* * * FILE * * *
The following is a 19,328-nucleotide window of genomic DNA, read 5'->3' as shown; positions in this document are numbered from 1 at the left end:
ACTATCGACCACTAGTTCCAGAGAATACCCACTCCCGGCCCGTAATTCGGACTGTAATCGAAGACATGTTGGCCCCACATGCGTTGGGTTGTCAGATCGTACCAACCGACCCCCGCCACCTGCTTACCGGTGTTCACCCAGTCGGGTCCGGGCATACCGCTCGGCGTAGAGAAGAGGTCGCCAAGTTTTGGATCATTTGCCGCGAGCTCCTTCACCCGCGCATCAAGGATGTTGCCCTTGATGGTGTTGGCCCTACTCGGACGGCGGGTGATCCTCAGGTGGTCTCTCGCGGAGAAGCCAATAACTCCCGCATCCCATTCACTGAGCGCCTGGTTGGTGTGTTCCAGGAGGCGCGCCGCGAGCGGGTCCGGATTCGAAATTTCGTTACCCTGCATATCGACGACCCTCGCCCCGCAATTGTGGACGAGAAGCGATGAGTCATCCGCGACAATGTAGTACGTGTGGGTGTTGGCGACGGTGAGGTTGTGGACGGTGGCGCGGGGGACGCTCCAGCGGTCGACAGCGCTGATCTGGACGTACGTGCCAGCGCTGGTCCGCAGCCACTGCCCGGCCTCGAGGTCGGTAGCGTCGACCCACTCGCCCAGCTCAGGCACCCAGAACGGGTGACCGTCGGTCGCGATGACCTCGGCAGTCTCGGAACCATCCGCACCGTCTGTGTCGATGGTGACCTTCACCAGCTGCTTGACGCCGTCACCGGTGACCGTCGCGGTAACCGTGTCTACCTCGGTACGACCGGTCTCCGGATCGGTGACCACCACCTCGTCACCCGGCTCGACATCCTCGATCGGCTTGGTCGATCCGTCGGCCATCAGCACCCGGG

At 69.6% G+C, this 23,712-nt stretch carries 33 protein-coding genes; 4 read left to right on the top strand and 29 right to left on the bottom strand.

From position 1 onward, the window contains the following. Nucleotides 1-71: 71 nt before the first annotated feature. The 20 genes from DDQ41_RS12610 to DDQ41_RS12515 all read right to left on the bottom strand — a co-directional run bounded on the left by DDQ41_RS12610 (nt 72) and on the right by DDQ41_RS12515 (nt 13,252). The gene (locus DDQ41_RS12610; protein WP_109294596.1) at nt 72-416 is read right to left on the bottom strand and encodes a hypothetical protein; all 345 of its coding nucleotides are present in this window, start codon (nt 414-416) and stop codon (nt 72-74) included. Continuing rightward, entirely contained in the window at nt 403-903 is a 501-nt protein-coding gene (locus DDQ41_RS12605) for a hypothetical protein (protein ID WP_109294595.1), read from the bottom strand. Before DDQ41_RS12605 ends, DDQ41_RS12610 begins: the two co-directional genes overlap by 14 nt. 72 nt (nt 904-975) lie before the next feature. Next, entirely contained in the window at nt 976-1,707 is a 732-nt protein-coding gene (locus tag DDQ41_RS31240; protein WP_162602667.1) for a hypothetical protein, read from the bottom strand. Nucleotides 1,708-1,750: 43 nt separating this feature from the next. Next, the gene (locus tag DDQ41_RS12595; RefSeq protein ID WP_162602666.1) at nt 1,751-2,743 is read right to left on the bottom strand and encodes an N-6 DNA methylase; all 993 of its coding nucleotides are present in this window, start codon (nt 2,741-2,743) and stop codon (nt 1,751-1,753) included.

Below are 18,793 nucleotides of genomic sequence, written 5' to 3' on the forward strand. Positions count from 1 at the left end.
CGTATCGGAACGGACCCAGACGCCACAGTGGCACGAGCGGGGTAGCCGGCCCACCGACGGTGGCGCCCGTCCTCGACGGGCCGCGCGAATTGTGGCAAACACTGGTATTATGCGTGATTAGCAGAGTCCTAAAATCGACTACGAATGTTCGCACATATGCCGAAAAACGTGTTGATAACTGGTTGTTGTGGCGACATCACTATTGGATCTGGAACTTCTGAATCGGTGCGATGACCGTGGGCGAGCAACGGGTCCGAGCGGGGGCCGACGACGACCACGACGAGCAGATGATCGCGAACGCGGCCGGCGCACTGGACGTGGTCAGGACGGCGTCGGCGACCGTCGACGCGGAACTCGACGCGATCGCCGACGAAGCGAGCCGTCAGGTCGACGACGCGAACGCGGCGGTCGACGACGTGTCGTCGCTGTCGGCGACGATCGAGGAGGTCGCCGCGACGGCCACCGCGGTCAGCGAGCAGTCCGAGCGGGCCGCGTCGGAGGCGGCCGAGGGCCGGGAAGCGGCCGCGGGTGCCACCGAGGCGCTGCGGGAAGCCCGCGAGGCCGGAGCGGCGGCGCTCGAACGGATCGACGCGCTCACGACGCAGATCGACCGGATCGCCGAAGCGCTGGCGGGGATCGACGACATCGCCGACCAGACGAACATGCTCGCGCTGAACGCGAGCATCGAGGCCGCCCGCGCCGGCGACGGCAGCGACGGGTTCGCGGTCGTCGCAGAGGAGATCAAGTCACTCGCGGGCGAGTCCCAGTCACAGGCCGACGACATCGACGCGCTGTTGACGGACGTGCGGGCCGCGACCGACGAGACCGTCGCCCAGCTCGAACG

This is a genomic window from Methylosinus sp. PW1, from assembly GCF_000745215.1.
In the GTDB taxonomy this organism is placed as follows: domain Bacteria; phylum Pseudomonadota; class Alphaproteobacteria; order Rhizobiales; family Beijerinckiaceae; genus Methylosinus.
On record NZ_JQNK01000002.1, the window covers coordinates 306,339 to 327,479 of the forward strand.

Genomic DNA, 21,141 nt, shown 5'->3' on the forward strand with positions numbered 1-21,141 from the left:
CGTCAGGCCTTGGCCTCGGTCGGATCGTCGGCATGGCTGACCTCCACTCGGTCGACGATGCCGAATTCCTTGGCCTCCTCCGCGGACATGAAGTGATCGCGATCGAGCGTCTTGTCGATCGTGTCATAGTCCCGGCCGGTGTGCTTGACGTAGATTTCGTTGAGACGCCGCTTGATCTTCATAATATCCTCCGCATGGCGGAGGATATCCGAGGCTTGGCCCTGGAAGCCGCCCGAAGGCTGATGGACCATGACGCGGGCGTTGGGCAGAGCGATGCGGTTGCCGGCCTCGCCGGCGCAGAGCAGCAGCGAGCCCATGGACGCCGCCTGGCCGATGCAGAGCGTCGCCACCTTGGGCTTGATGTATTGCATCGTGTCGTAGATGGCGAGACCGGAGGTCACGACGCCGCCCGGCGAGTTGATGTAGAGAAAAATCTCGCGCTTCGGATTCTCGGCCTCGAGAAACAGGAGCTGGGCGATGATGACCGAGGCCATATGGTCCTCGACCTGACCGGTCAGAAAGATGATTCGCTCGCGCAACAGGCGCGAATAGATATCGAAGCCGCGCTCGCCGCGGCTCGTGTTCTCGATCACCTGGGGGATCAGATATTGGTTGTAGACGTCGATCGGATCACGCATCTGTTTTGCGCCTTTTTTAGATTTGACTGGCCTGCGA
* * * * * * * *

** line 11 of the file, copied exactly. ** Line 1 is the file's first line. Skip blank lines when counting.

CGTCAGGCCTTGGCCTCGGTCGGATCGTCGGCATGGCTGACCTCCACTCGGTCGACGATGCCGAATTCCTTGGCCTCCTCCGCGGACATGAAGTGATCGCGATCGAGCGTCTTGTCGATCGTGTCATAGTCCCGGCCGGTGTGCTTGACGTAGATTTCGTTGAGACGCCGCTTGATCTTCATAATATCCTCCGCATGGCGGAGGATATCCGAGGCTTGGCCCTGGAAGCCGCCCGAAGGCTGATGGACCATGACGCGGGCGTTGGGCAGAGCGATGCGGTTGCCGGCCTCGCCGGCGCAGAGCAGCAGCGAGCCCATGGACGCCGCCTGGCCGATGCAGAGCGTCGCCACCTTGGGCTTGATGTATTGCATCGTGTCGTAGATGGCGAGACCGGAGGTCACGACGCCGCCCGGCGAGTTGATGTAGAGAAAAATCTCGCGCTTCGGATTCTCGGCCTCGAGAAACAGGAGCTGGGCGATGATGACCGAGGCCATATGGTCCTCGACCTGACCGGTCAGAAAGATGATTCGCTCGCGCAACAGGCGCGAATAGATATCGAAGCCGCGCTCGCCGCGGCTCGTGTTCTCGATCACCTGGGGGATCAGATATTGGTTGTAGACGTCGATCGGATCACGCATCTGTTTTGCGCCTTTTTTAGATTTGACTGGCCTGCGA